Serving Sizes, Shopping Tips

It's Your Health... Take Charge!

Good nutrition is essential for proper growth and development, overall good health, and physical and mental wellness. The consumption of too much fat and too few vegetables, fruits, and whole grain products have been found to increase the risk of developing coronary heart disease, some types of cancer, stroke, and Type 2 diabetes. To reduce the risk of early death due to diseases caused by poor diet, a daily intake of five to nine servings of vegetables is recommended. In 2000, about 75% of South Carolinians were not eating enough fruits and vegetables. In addition, about 28% had high blood pressure and over 59% were overweight or obese.

Do You Know?

The serving sizes for:

  • Take Down Fat

    Fruits and Veggies More Matters

    Make Half your Grains Whole

    Take Action -Walk, play, dance...

    Take a look at the label
    meat, poultry and seafood are 3 ounces. This is about the size of a deck of cards.
  • pasta is 1/2 cup, or about the size of 1/2 a baseball.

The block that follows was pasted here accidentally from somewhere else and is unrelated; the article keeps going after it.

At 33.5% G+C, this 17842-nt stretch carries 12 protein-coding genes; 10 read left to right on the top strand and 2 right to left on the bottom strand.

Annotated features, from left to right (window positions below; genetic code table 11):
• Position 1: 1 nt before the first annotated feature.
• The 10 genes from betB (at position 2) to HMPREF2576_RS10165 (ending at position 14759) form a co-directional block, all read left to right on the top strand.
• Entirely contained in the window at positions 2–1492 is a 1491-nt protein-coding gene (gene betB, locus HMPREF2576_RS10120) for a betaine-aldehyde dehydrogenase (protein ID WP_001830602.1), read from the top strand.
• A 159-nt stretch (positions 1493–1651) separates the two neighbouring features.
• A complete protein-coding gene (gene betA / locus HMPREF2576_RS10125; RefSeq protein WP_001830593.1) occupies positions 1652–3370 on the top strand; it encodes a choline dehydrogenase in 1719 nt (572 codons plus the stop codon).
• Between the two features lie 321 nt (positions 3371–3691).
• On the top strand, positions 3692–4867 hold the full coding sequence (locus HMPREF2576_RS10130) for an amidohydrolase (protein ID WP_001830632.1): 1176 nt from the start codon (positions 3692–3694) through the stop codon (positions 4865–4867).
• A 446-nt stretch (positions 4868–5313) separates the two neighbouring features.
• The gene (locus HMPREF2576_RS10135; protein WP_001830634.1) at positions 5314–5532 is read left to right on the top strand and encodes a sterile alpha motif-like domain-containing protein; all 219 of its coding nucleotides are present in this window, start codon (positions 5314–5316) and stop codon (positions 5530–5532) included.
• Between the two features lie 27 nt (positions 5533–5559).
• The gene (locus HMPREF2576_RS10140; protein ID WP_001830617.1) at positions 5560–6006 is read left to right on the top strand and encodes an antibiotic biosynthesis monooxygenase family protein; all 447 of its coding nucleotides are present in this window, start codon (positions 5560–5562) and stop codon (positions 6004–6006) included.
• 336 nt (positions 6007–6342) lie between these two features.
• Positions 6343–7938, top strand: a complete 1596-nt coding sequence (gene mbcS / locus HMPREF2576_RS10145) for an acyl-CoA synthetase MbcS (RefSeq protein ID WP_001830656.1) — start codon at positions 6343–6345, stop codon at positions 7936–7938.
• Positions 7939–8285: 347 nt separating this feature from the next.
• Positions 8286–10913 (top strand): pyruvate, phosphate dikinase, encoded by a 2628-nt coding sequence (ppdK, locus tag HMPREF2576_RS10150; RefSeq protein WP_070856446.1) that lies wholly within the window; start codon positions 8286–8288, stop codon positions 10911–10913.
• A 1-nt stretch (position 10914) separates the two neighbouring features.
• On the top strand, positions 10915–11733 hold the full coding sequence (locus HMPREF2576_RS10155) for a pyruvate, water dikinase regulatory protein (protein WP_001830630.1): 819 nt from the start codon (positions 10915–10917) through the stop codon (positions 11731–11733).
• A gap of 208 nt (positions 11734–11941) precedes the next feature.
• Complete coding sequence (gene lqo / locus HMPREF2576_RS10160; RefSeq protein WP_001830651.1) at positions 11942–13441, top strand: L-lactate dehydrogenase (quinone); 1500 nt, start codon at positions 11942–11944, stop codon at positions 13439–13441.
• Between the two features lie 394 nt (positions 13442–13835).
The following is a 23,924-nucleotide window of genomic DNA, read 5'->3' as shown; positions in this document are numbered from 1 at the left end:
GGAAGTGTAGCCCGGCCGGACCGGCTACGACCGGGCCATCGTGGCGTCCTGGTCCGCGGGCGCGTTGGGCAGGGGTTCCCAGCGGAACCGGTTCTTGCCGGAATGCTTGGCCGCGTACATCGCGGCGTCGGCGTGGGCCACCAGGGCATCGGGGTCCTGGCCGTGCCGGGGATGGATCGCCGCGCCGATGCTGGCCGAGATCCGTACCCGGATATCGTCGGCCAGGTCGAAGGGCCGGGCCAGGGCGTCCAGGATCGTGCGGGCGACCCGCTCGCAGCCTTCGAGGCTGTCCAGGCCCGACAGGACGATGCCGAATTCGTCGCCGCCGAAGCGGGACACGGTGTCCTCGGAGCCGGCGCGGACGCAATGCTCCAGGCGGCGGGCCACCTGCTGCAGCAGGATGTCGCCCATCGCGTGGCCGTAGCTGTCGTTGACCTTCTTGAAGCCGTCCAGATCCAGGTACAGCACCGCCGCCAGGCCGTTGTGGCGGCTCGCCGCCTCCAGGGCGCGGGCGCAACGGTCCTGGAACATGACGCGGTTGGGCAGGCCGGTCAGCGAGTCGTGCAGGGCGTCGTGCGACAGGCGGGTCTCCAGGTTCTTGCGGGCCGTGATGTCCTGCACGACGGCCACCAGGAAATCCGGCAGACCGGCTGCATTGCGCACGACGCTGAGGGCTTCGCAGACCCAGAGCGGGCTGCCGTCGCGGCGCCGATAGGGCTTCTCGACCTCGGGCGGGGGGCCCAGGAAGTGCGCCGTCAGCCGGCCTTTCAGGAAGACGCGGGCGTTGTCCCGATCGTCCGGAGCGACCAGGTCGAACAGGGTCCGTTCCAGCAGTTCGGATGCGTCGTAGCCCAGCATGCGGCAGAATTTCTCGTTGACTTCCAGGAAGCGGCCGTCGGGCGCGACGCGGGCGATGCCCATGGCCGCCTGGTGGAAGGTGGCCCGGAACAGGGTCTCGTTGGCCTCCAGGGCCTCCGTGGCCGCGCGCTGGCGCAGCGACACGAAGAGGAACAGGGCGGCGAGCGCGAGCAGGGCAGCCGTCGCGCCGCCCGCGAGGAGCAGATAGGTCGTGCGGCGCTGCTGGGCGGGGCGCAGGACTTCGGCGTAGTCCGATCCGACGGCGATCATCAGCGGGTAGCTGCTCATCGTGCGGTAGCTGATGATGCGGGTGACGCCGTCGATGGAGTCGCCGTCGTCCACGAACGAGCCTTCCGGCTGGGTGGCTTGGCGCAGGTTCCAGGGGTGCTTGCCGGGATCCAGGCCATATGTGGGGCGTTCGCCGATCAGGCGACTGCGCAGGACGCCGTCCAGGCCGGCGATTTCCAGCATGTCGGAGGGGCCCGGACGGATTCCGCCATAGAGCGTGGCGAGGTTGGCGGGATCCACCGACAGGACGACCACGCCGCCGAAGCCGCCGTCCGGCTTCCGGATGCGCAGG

• cheese is 1 1/2 ounce or the size of four dice.

How to take away 100 calories?

  • Eat smaller portions.
  • Leave a few bites on your plate.
  • Choose water instead of a high calorie drink.
  • Choose the regular size instead of the super size.

Take a Look at the Label Smart Shopping Tips

  • Make a shopping list and stick to it. Planning ahead can help you to avoid buying foods on impulse, and keep to a budget.
  • Start shopping at the outside aisles. Choose fresh fruits and vegetables, low fat milk products, lean meats, poultry, fish and whole grain breads before shopping for convenience food items and snacks.
  • Increase your fiber intake by purchasing foods with 5 grams or more of fiber per serving.
  • Make every calorie count. A donut and a slice of whole grain wheat bread may have the same calories, but there are more vitamins in whole grain wheat bread.

It All Adds Up—Read the Label

  • The label information is based on a serving size of the food. This may be more or less than what you actually eat.
  • Try not to eat foods with saturated fats, trans fats and partially hydrogenated oils, or foods that are high in cholesterol and sodium like fast foods, chips and other snack foods.
  • Get LESS—If fat, sodium or cholesterol is less than 5% it is low, greater than 20% is too much.
  • Get ENOUGH—If fiber, vitamins and minerals are less than 5% it is low, greater than 20% is high.

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This material was funded by USDA's Supplemental Nutrition Assistance Program -- SNAP.
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